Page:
Best known for “The Oregon Comeback” during his governorship (1987-1991) that involved the revitalization of the state's economy, Neil Goldschmidt also served as Portland City Commissioner (1971-1973), Portland Mayor (1973-1979), and the U.S. Secretary of Transportation during the Carter administration (1979-1981).
Goldschmidt was born in Eugene, Oregon, on June 16, 1940. Graduating from South Eugene High School, Goldschmidt went on to receive his B.A. in political science from the University of Oregon in 1963. In 1967, Goldschmidt earned his law degree from the University of California Berkeley's Boalt School of Law and eventually his honorary doctorate from the University of Portland in 1980. During his years at the University of Oregon, Goldschmidt worked as an intern in Washington, D.C., for former Oregon Senator Maurine Neuberger in 1964. During the summer of 1964, Goldschmidt was enlisted for the voter registration work in the freedom summer civil rights campaign in Mississippi.
After working as a legal aid attorney in Portland from 1967 to 1969, Goldschmidt began his political career when he was elected City Commissioner and served from 1971 to 1973. In 1973, at the age of 32, Goldschmidt was elected to serve as mayor of Portland. While Goldschmidt was mayor, Portland became a national model for public transportation as both light rail and a new transit center were constructed. Goldschmidt also worked to preserve old Portland neighborhoods, revitalize dilapidated housing, and diversify Portland's economy.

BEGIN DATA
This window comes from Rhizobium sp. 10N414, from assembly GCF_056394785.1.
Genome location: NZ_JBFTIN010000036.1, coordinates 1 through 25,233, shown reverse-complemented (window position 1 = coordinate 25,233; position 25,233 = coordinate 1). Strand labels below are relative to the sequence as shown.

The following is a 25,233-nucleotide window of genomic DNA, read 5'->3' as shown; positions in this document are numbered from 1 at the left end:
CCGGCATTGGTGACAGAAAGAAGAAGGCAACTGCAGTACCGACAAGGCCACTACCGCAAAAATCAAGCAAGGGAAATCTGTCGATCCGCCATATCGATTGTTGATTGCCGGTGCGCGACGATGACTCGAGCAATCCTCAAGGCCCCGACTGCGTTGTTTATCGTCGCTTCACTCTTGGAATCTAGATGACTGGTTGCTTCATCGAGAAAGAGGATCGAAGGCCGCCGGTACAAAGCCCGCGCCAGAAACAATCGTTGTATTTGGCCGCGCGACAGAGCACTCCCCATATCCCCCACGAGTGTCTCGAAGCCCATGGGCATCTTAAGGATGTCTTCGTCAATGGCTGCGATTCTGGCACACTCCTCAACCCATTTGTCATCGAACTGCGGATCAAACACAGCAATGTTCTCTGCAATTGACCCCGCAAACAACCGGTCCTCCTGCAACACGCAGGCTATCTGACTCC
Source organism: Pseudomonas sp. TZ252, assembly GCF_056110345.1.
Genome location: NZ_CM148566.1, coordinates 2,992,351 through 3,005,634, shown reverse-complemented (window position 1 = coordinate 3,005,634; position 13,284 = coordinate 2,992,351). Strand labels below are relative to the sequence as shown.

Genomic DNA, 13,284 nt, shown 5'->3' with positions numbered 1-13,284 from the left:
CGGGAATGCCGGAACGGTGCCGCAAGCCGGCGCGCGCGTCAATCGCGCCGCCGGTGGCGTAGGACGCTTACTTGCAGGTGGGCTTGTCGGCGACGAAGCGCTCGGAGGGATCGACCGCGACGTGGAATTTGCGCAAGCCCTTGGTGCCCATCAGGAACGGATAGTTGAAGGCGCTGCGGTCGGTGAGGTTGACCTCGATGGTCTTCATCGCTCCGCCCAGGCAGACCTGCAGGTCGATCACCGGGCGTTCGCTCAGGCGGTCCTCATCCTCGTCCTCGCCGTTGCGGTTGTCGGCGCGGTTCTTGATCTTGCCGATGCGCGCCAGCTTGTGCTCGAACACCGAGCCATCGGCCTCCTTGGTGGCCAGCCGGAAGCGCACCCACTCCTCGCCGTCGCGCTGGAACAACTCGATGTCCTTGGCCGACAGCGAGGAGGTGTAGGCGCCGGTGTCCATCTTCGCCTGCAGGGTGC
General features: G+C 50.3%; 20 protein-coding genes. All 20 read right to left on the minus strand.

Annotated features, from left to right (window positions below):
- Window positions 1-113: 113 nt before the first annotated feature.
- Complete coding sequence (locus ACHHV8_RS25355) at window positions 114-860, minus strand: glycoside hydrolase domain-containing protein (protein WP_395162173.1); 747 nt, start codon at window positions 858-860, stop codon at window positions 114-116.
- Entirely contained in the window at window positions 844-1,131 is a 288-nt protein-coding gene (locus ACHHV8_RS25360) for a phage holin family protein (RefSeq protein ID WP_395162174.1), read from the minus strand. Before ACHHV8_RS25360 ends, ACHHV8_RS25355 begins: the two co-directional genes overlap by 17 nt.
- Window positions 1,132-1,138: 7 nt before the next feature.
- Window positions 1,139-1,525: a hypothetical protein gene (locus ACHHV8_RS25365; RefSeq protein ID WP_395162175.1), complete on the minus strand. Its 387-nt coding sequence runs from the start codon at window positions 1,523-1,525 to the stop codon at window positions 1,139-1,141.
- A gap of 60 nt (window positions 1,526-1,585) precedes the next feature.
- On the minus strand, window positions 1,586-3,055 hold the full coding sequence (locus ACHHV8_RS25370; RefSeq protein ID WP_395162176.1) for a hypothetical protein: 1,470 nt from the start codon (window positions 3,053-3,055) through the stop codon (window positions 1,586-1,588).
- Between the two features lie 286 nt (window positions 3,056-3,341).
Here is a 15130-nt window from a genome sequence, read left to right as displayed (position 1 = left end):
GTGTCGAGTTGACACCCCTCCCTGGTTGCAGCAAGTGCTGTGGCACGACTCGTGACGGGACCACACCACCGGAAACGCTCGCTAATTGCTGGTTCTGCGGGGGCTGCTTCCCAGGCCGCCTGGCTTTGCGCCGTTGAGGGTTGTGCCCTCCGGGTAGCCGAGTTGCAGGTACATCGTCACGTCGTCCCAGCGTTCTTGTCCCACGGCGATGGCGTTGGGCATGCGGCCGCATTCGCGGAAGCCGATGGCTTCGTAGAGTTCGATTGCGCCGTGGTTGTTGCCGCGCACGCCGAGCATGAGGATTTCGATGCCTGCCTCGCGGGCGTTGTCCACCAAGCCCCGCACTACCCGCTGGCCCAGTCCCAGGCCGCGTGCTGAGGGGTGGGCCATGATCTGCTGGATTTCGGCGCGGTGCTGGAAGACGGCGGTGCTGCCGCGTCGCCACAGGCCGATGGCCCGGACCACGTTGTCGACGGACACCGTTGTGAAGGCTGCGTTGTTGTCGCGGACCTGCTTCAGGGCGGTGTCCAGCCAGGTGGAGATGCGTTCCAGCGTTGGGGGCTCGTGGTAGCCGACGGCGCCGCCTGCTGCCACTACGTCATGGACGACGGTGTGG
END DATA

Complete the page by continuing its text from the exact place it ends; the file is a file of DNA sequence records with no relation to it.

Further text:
In 1979, President Jimmy Carter appointed Goldschmidt Secretary of Transportation. At the end of Carter's term in 1981, Goldschmidt returned to Oregon and joined the Nike Corporation until 1986 when he entered the Oregon gubernatorial race. He won the election by a margin of 52 to 48 percent on the promise of economic growth and expansion.
During Goldschmidt's tenure as governor from 1987 to 1991, he reinvigorated the state's economy through a series of reforms aimed at creating a favorable economic atmosphere for business development by bolstering the state's deteriorating infrastructure. Goldschmidt also created new ties with markets and economies world-wide including Japan, South Korea, Taiwan, France, and Germany. Furthermore, Goldschmidt forged a program to promote rural economic development. Unlike previous Oregon governors such as Tom McCall, for Goldschmidt environmental concerns were often secondary to revitalizing the state's economy.
Since the completion of his first and only term as governor, Goldschmidt runs a small law practice that specializes in strategic planning and problem solving for national and international businesses. He has also served on the board of several corporations, and the Oregon Health & Science University. In 1991, Goldschmidt and the Ater Wynne Hewitt Dodson & Skerrit law firm established the Oregon Children's Foundation, which organizes programs like “Start Making a Reader Today” (SMART) to help children learn to read.
In 2004, Willamette Week reported that while Goldschmidt was mayor of Portland in the 1970s, he sexually abused a fourteen year old girl. Goldschmidt eventually confessed to the abuse and resigned from his position as Chair of the State Board of Higher Education and other public boards. Willamette Week journalist Nigel Jaquiss received a Pulitzer Prize for his reporting.
This entry was last updated on March 17, 2018